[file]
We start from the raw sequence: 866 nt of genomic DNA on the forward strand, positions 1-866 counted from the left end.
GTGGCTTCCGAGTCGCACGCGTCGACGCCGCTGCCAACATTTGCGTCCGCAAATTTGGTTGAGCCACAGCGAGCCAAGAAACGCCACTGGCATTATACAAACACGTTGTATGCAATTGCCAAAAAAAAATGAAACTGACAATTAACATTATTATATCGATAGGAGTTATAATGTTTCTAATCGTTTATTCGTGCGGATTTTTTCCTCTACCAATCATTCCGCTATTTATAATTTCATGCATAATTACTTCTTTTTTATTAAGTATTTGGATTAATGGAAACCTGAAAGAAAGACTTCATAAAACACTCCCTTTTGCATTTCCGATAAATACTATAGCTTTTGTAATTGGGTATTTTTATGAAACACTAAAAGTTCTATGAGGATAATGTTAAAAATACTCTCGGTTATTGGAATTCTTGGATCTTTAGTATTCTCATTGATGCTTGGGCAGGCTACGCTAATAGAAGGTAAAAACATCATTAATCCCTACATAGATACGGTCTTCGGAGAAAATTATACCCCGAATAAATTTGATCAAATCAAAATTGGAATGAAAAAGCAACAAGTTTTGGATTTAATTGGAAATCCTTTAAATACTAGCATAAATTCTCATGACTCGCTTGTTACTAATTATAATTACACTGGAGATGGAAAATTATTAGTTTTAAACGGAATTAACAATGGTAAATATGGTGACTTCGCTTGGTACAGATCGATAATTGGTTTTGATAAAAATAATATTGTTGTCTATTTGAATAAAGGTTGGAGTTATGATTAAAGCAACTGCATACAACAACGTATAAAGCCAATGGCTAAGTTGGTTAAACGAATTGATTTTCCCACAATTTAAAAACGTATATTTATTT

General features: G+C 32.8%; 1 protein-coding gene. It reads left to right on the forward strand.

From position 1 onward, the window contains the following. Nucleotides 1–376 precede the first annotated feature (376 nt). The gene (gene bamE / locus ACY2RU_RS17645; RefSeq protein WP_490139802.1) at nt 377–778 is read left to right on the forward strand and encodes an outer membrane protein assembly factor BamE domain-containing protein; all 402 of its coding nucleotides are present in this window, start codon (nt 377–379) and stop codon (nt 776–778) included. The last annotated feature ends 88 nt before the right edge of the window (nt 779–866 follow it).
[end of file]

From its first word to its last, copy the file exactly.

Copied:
We start from the raw sequence: 866 nt of genomic DNA on the forward strand, positions 1-866 counted from the left end.
GTGGCTTCCGAGTCGCACGCGTCGACGCCGCTGCCAACATTTGCGTCCGCAAATTTGGTTGAGCCACAGCGAGCCAAGAAACGCCACTGGCATTATACAAACACGTTGTATGCAATTGCCAAAAAAAAATGAAACTGACAATTAACATTATTATATCGATAGGAGTTATAATGTTTCTAATCGTTTATTCGTGCGGATTTTTTCCTCTACCAATCATTCCGCTATTTATAATTTCATGCATAATTACTTCTTTTTTATTAAGTATTTGGATTAATGGAAACCTGAAAGAAAGACTTCATAAAACACTCCCTTTTGCATTTCCGATAAATACTATAGCTTTTGTAATTGGGTATTTTTATGAAACACTAAAAGTTCTATGAGGATAATGTTAAAAATACTCTCGGTTATTGGAATTCTTGGATCTTTAGTATTCTCATTGATGCTTGGGCAGGCTACGCTAATAGAAGGTAAAAACATCATTAATCCCTACATAGATACGGTCTTCGGAGAAAATTATACCCCGAATAAATTTGATCAAATCAAAATTGGAATGAAAAAGCAACAAGTTTTGGATTTAATTGGAAATCCTTTAAATACTAGCATAAATTCTCATGACTCGCTTGTTACTAATTATAATTACACTGGAGATGGAAAATTATTAGTTTTAAACGGAATTAACAATGGTAAATATGGTGACTTCGCTTGGTACAGATCGATAATTGGTTTTGATAAAAATAATATTGTTGTCTATTTGAATAAAGGTTGGAGTTATGATTAAAGCAACTGCATACAACAACGTATAAAGCCAATGGCTAAGTTGGTTAAACGAATTGATTTTCCCACAATTTAAAAACGTATATTTATTT

General features: G+C 32.8%; 1 protein-coding gene. It reads left to right on the forward strand.

From position 1 onward, the window contains the following. Nucleotides 1–376 precede the first annotated feature (376 nt). The gene (gene bamE / locus ACY2RU_RS17645; RefSeq protein WP_490139802.1) at nt 377–778 is read left to right on the forward strand and encodes an outer membrane protein assembly factor BamE domain-containing protein; all 402 of its coding nucleotides are present in this window, start codon (nt 377–379) and stop codon (nt 776–778) included. The last annotated feature ends 88 nt before the right edge of the window (nt 779–866 follow it).